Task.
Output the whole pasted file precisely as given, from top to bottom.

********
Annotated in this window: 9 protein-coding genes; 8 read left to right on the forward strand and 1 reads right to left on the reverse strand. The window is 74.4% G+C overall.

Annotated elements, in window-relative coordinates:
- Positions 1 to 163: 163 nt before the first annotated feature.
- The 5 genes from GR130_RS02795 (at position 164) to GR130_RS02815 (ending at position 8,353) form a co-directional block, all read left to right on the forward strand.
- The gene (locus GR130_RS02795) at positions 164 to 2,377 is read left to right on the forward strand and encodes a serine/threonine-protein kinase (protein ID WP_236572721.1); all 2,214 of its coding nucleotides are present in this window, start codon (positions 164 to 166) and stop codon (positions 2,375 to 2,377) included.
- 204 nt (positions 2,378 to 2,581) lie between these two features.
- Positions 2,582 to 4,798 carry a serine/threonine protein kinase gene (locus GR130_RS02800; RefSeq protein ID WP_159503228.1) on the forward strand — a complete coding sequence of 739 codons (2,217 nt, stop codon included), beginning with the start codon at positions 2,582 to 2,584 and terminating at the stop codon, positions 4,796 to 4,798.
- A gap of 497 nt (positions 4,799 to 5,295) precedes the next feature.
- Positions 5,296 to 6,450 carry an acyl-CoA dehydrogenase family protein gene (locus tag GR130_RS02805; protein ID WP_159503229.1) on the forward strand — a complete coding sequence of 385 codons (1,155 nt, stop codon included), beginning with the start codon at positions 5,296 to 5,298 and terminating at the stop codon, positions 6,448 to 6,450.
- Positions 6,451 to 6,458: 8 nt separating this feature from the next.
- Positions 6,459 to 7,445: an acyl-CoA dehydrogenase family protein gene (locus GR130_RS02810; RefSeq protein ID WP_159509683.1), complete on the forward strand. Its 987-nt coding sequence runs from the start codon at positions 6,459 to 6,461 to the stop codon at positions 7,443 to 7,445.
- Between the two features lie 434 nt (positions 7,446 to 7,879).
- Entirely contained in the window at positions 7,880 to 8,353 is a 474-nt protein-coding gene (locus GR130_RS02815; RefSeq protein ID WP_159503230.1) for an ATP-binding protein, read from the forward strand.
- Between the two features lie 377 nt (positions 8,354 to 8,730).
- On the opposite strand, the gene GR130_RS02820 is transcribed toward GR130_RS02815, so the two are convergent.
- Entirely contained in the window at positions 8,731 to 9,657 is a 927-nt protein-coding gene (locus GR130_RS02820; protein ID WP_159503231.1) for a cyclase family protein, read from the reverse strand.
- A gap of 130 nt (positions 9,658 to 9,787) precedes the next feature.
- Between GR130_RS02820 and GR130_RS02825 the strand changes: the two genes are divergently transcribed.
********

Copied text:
Annotated in this window: 9 protein-coding genes; 8 read left to right on the forward strand and 1 reads right to left on the reverse strand. The window is 74.4% G+C overall.

Annotated elements, in window-relative coordinates:
- Positions 1 to 163: 163 nt before the first annotated feature.
- The 5 genes from GR130_RS02795 (at position 164) to GR130_RS02815 (ending at position 8,353) form a co-directional block, all read left to right on the forward strand.
- The gene (locus GR130_RS02795) at positions 164 to 2,377 is read left to right on the forward strand and encodes a serine/threonine-protein kinase (protein ID WP_236572721.1); all 2,214 of its coding nucleotides are present in this window, start codon (positions 164 to 166) and stop codon (positions 2,375 to 2,377) included.
- 204 nt (positions 2,378 to 2,581) lie between these two features.
- Positions 2,582 to 4,798 carry a serine/threonine protein kinase gene (locus GR130_RS02800; RefSeq protein ID WP_159503228.1) on the forward strand — a complete coding sequence of 739 codons (2,217 nt, stop codon included), beginning with the start codon at positions 2,582 to 2,584 and terminating at the stop codon, positions 4,796 to 4,798.
- A gap of 497 nt (positions 4,799 to 5,295) precedes the next feature.
- Positions 5,296 to 6,450 carry an acyl-CoA dehydrogenase family protein gene (locus tag GR130_RS02805; protein ID WP_159503229.1) on the forward strand — a complete coding sequence of 385 codons (1,155 nt, stop codon included), beginning with the start codon at positions 5,296 to 5,298 and terminating at the stop codon, positions 6,448 to 6,450.
- Positions 6,451 to 6,458: 8 nt separating this feature from the next.
- Positions 6,459 to 7,445: an acyl-CoA dehydrogenase family protein gene (locus GR130_RS02810; RefSeq protein ID WP_159509683.1), complete on the forward strand. Its 987-nt coding sequence runs from the start codon at positions 6,459 to 6,461 to the stop codon at positions 7,443 to 7,445.
- Between the two features lie 434 nt (positions 7,446 to 7,879).
- Entirely contained in the window at positions 7,880 to 8,353 is a 474-nt protein-coding gene (locus GR130_RS02815; RefSeq protein ID WP_159503230.1) for an ATP-binding protein, read from the forward strand.
- Between the two features lie 377 nt (positions 8,354 to 8,730).
- On the opposite strand, the gene GR130_RS02820 is transcribed toward GR130_RS02815, so the two are convergent.
- Entirely contained in the window at positions 8,731 to 9,657 is a 927-nt protein-coding gene (locus GR130_RS02820; protein ID WP_159503231.1) for a cyclase family protein, read from the reverse strand.
- A gap of 130 nt (positions 9,658 to 9,787) precedes the next feature.
- Between GR130_RS02820 and GR130_RS02825 the strand changes: the two genes are divergently transcribed.